The Qualifax website is the source for all postgraduate courses in Ireland validated by QQI. You can search for programmes under a range of criteria, location, cost and key search words relevant to your area of interest.

For courses in NI and the UK, ucas.com has a comprehensive postgrad section. There’s a growing number of postgrad programmes through English in European universities – see eunicas.ie and page x.

Online, highly reputable postgrads are offered by bodies such as the Open University and prestigious universities internationally.

“We see students selecting one of three types of course – depending on their own goals and motivation,” says Eilis O’Brien, director of communication at UCD.

“They fall into one of the following categories: progression students, who wish to become more expert in their bachelor subject; conversion students, who have a degree in one area but want to add skills and knowledge from another; and professional students, who want the qualification that goes with a particular graduate course.”

This third group generally have a career path mapped out so the choice may be more about where and when. The first two groups start to think of postgraduate options around now in the final year of studies.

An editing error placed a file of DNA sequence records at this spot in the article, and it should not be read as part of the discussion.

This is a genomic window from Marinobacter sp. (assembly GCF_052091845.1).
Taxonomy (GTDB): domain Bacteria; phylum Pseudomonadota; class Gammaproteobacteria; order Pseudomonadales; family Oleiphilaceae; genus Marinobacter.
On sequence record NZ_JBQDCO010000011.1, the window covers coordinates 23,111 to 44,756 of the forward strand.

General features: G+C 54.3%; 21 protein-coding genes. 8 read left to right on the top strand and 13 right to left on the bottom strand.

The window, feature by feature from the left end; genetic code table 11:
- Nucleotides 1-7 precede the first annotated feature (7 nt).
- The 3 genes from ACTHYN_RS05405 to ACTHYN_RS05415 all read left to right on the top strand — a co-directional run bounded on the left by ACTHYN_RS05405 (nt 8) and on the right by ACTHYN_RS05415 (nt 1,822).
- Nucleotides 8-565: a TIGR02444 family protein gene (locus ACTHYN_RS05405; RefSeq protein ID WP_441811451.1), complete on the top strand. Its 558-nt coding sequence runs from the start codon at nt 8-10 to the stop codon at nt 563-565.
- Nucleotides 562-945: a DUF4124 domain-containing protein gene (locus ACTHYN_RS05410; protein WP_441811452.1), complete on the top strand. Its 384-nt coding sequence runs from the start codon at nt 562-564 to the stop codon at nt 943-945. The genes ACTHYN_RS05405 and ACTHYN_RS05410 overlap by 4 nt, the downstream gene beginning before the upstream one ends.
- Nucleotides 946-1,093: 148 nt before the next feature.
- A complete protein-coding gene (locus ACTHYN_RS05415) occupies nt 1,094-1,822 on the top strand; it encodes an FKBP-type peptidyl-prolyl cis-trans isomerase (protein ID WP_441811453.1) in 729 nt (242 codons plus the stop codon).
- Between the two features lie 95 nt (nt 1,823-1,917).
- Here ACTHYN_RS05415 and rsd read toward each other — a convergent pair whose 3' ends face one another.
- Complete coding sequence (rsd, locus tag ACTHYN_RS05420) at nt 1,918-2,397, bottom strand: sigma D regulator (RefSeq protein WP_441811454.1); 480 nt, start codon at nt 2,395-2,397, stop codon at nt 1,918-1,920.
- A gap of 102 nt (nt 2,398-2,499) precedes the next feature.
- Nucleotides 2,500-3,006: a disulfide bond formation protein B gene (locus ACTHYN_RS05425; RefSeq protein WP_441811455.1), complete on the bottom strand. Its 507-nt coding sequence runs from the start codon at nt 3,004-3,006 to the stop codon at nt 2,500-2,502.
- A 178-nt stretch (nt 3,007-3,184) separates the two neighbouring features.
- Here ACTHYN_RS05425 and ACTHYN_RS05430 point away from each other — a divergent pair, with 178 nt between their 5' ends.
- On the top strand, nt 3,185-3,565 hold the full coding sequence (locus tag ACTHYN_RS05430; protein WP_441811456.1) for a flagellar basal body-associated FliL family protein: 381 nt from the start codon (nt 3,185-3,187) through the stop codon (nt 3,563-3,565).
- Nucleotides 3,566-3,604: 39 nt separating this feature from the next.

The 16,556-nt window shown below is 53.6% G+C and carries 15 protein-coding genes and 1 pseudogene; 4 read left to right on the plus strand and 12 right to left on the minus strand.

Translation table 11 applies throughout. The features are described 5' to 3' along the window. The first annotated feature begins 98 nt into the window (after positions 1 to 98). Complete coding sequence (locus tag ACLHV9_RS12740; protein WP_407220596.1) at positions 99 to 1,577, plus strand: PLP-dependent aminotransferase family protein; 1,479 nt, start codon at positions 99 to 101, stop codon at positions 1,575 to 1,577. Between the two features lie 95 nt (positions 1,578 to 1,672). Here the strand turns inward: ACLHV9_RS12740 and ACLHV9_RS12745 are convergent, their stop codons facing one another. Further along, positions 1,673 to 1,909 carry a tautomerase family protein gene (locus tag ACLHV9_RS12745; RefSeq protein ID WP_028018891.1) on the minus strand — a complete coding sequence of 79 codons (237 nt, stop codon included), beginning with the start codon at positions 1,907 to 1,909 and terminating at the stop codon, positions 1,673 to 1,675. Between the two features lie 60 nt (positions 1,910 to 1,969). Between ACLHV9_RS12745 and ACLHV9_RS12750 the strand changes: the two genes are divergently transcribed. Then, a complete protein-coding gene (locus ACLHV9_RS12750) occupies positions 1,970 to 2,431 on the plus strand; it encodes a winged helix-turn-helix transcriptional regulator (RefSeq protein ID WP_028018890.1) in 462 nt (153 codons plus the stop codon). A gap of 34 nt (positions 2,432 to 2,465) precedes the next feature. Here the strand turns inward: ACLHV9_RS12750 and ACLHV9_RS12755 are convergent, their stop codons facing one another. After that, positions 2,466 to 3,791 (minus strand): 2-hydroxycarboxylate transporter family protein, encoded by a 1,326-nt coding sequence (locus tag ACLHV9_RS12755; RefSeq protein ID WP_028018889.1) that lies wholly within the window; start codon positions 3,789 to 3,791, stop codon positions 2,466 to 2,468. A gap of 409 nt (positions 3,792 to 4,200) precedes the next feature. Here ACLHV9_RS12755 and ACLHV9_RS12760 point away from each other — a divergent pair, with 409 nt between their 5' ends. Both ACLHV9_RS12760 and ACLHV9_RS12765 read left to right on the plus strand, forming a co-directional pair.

Job-ready courses

The high-quality Stem graduates emerging from universities and ITs have opportunities but the competition has also increased, so many go on to graduate level to enhance their skill set.

Edel Carraway, programme internship manager for science at UCD, offers practical advice to final-year students thinking about taking a master’s or PhD: “Many students want their graduate degrees to open career doors and having an internship is very beneficial on your CV and can lead directly to a job offer from the placement company.” Many colleges offer internships as part of taught master’s, particularly in the Stem subjects.